The pressures on our profession have been enormous as we deal with multiple disasters: a pandemic affecting our families, residents, employees, local business community, and schools and childcare; social justice protests; hurricanes and flooding; and unrelenting wildfires in the West.
The fast-moving wildfires on the West Coast have devastated many communities, including the cities of Talent and Phoenix, Oregon, where three people died and an estimated 1,800 homes were lost. Many of those who lost homes were seniors or residents of modest means. Residents had little warning and the massive evacuations caused gridlock on local roads. The interstate had to close because of the fire.
Sandra Spelliscy, city manager, Talent, Oregon, interviewed on CBS on September 12 said, “In those burned out areas, we’re not talking about anything that is salvageable.”
The city of Phoenix hosted a Zoom Town Hall video meeting on September 16 to answer questions, let residents know that the boil water requirement had been lifted, and that temporary mailboxes would be set up for residents who had lost their homes. The Jackson County, Oregon, emergency shelter has had an overflow of residents seeking temporary shelter, despite COVID-19 concerns. The Red Cross has begun to assist those without a place to stay.
Seeing neighborhoods and whole communities devastated by a natural disaster is heartbreaking. Some of you have experienced personal losses as well, making it even harder to lead. We know that recovery will take weeks, months, or even years.
At times like this, our natural instinct is to go all out, work long hours, and lean into the growing mountain of responsibilities. But we can’t handle this sustained pressure unless we take care of ourselves. Just as they say on an airplane, we need to put on our oxygen mask first before we help others.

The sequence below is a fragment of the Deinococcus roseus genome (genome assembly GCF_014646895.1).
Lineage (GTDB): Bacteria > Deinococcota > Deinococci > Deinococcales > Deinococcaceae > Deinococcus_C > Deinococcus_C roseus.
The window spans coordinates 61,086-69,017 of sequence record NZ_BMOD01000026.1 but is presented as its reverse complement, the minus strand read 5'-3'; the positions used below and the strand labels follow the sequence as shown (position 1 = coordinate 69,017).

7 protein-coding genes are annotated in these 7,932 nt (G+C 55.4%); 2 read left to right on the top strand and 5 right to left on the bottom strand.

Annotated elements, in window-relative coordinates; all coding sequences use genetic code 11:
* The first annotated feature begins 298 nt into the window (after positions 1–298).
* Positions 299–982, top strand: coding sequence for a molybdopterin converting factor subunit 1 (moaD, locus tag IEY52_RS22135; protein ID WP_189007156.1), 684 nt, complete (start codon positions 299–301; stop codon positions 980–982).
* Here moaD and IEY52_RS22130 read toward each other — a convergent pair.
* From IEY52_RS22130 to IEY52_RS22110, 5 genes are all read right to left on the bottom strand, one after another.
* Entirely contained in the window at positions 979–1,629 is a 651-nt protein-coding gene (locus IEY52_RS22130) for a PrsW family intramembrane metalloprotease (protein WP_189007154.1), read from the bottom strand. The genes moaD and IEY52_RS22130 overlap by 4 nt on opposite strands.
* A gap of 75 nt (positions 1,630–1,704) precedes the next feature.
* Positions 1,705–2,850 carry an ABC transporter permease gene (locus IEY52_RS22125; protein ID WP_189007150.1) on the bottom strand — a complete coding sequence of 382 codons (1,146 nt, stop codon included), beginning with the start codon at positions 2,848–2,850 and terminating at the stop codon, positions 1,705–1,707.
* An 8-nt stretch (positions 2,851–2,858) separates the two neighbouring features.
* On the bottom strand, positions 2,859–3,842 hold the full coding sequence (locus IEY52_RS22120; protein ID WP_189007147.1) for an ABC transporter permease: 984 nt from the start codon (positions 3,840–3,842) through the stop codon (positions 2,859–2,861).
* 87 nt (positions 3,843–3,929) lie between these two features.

What do I mean by that? In April, ICMA hosted a web event with David E. Morrison, M.D., on emotional health and resilience in a crisis. He reminded us that we must be realistic, maintain structure, tend to ourselves, and build and maintain relationships. It sounds easy, but when we feel overwhelmed, we need reminders.
You can access Dr. Morrison’s presentation and related resources below:
Our personal and professional relationships sustain us. Since the pandemic hit, we haven’t had our usual get togethers with friends and professional colleagues. But we can still pick up the phone and call them. While we may not be having dinner with them at the ICMA Annual Conference or a state meeting this fall, we can enjoy Zoom gatherings, including at ICMA's digital event, UNITE, September 23-26.
As the public health crisis continues, remember that six months after a disaster is often an emotional low point in the recovery process. You, your employees, and your residents may be feeling more emotional distress. Be aware of the warning signs and risk factors of emotional distress and publicize mental health resources.
ICMA has published blogs on mental health and resilience that you may have missed. One of my favorite blogs on the topic is Five Simple Strategies and One Quick Tip for Building Resilience by Nicole Lance of Lance Strategies. She encourages play as one of the fastest ways to recharge and to do something that makes you laugh.
I also want to remind you that you can call upon ICMA senior advisors if you’d like to talk about an issue you are facing.
It is indeed a challenging time to be a local government leader. Your skills, values, perseverance, and compassion have never been needed more. Thank you for all you do to help your employees and our communities get through these difficult times.